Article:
Sci. Aging Knowl. Environ., 9 January 2002
Vol. 2002, Issue 1, p. re1
[DOI: 10.1126/sageke.2002.1.re1]


Single-Cell Antisense RNA Amplification and Microarray Analysis as a Tool for Studying Neurological Degeneration and Restoration

Max B. Kelz, Gersham W. Dent, Stavros Therianos, Paolo G. Marciano, Tracy K. McIntosh, Paul D. Coleman, and James H. Eberwine

M. B. Kelz, G. W. Dent, T. K. McIntosh, and J. H. Eberwine are in the Department of Pharmacology; M. B. Kelz is in the Department of Anesthesiology; and P. G. Marciano and T. K. McIntosh are in the Department of Neurosurgery at the University of Pennsylvania Medical School, Philadelphia, PA 19104, USA. S. Therianos and P. D. Coleman are at the Center on Aging and Developmental Biology at the University of Rochester Medical Center, Rochester, NY 14642, USA. E-mail: eberwine{at} (J.H.E.);2002/1/re1

Key Words: antisense RNA • microarray • Alzheimer's • Huntington's disease • stem cells • neurodegenerative

Abstract: Neurodegenerative diseases typically affect subpopulations of neurons. Characterizing these vulnerable cells and identifying the factors that make them susceptible to damage while neighboring cells remain resistant are essential to the understanding of molecular pathogenesis that underlies neurodegenerative diseases. Classically, molecular analysis of the central nervous system involves the identification and isolation of an anatomic region of interest; next, the relevant tissue is pulverized, and the resulting homogenate is analyzed. Although this method provides useful data, its effectiveness diminishes when used in areas of high cellular diversity or in instances in which one cell type is lost as a consequence of selective cell death or quiescence. A technique that affords the ability to assess molecular events in a very precise anatomical site would provide a powerful tool for this research discipline. In this review, we discuss the amplification of messenger RNA from single neural cells and the subsequent use of the RNA to probe DNA microarrays in an effort to create cell-specific molecular profiles. Specifically, recent work in single-cell expression profiling in Alzheimer's and Huntington's diseases is discussed. We also review some new work with neural stem cells and their application to restorative neurobiology. Finally, we discuss the use of cell-specific molecular profiles to better understand the basics of neuronal cell biology.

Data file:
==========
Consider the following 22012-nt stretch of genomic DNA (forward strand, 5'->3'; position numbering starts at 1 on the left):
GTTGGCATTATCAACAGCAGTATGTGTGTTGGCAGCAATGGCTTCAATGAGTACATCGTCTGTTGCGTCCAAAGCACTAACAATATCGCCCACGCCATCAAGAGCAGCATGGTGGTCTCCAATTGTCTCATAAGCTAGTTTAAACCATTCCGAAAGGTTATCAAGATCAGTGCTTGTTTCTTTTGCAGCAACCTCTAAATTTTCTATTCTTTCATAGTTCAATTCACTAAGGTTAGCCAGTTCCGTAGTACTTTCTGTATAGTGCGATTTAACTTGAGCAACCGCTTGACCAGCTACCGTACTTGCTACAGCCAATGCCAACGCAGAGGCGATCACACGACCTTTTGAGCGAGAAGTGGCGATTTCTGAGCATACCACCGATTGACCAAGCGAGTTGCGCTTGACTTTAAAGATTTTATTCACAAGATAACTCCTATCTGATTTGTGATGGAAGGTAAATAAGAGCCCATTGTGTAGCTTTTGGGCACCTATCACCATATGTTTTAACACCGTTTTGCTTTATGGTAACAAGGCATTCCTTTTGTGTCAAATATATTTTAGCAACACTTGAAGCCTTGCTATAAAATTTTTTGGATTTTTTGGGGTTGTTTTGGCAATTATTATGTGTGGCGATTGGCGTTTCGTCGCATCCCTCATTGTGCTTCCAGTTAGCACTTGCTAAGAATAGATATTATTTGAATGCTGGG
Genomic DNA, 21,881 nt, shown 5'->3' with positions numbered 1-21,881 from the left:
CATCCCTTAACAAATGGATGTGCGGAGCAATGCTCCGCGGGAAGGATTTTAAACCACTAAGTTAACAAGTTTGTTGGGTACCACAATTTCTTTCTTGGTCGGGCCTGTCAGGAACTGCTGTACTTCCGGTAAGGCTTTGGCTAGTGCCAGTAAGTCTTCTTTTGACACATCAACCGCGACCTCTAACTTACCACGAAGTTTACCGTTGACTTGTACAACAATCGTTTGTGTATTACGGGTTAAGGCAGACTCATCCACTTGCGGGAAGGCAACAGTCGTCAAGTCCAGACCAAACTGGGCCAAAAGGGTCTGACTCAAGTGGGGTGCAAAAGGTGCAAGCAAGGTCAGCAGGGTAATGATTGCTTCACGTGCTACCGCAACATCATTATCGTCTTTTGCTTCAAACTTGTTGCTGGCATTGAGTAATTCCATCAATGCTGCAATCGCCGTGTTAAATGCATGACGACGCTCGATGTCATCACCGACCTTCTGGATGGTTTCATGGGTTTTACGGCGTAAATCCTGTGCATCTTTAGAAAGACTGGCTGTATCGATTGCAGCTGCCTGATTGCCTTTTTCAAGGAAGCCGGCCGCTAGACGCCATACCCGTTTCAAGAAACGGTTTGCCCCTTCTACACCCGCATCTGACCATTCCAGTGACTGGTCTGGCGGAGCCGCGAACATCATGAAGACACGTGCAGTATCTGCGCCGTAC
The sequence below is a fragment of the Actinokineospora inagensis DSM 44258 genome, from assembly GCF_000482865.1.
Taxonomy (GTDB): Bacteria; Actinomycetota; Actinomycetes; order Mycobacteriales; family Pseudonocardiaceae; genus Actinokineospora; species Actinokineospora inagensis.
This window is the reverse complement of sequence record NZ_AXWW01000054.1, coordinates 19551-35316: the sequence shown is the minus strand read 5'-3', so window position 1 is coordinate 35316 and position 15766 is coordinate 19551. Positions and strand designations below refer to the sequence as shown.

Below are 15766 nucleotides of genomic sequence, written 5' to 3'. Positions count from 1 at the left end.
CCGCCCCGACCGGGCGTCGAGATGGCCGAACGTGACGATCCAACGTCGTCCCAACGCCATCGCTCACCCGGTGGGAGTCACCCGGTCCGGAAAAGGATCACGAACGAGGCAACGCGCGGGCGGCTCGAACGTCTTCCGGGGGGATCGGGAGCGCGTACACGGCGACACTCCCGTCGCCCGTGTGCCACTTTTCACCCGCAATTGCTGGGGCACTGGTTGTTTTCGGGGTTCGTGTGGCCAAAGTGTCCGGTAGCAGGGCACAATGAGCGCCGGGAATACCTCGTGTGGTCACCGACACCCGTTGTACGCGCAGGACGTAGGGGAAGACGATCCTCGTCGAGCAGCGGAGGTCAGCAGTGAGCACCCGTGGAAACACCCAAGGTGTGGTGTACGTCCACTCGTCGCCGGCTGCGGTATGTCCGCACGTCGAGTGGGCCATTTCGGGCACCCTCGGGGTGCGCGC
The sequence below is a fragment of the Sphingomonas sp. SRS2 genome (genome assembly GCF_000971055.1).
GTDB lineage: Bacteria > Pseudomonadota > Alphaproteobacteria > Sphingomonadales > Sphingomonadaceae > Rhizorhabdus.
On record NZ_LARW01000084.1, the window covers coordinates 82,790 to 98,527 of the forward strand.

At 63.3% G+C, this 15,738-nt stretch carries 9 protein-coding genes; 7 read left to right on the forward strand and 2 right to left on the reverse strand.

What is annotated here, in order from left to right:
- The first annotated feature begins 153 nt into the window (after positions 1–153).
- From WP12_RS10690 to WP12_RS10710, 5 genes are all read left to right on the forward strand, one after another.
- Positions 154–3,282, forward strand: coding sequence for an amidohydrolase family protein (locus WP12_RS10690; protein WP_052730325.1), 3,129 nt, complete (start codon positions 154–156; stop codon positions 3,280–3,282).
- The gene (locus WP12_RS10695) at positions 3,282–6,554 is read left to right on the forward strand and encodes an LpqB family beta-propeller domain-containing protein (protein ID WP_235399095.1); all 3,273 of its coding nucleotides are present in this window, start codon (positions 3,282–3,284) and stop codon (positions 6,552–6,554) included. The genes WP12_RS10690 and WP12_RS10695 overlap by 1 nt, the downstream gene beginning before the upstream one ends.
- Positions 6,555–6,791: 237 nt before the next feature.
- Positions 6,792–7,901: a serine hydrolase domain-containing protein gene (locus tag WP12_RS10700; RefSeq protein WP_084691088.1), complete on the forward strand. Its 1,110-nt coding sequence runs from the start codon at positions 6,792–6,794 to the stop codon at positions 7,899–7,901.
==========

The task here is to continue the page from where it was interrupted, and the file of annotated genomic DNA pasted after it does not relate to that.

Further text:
Introduction Back to Top

In order to characterize mRNAs isolated from small amounts of brain tissue, the RNA must be amplified to concentrations necessary for analysis with currently available techniques. There are two well-accepted nucleic acid amplification procedures that are used to detect the presence of mRNAs in a sample: the polymerase chain reaction (PCR) (1) and the antisense RNA (aRNA) amplification procedure (2).

PCR is a straightforward technique for rapidly amplifying large quantities of complementary DNA (cDNA) from relatively small quantities of poly(A)+ mRNA (2). It consists of an initial reverse transcription reaction followed by a series of amplification reactions that use pairs of oligonucleotide primers and TAQ DNA polymerase. With the choice of appropriate primer pairs, PCR has been used on single cells to determine the presence or absence of a single type of mRNA or of several mRNAs simultaneously. However, PCR leads to the exponential amplification of the mRNAs in the sample. Therefore, any variation in the cDNA synthesis rate for different mRNAs or any aberration in the concentration of an individual mRNA that occurs in any step of the PCR is exponentially amplified in subsequent PCR steps. This skews the relative abundances of the mRNAs compared to the abundances that were initially present in the starting single cell (or tissue extract). In addition, with successive PCR cycles, high-abundance mRNAs outcompete low- and medium-abundance mRNAs for the primer pairs. Consequently, after 30 to 40 amplification cycles, the complexity of the final cDNA population can be lower than that of the initial pool (3).

An alternative to PCR is antisense RNA (aRNA) amplification (3, 4). Like PCR, it may be used to produce large quantities of amplified products from the mRNA contained within a single cell. Because the aRNA method is a linear amplification procedure, not exponential as PCR is, the population of amplification products generated by this protocol better represents the relative abundances of mRNAs present in the initial mRNA pool. The linearity of the aRNA procedure has been examined by several groups (4-7) using both microarray and Northern analysis. Through two rounds of amplification there doesn't appear to be skewing of the abundances of the individual aRNAs present in the aRNA population when compared with the abundances present in the starting RNA sample. Because single cells don't contain enough RNA to do Northern (RNA-DNA) hybridization, these linearity analyses were performed on microgram quantities of RNA isolated from tissues and cells. The aRNA procedure can be used on live cells, tissue homogenates, or fixed tissues such as brain slices (8).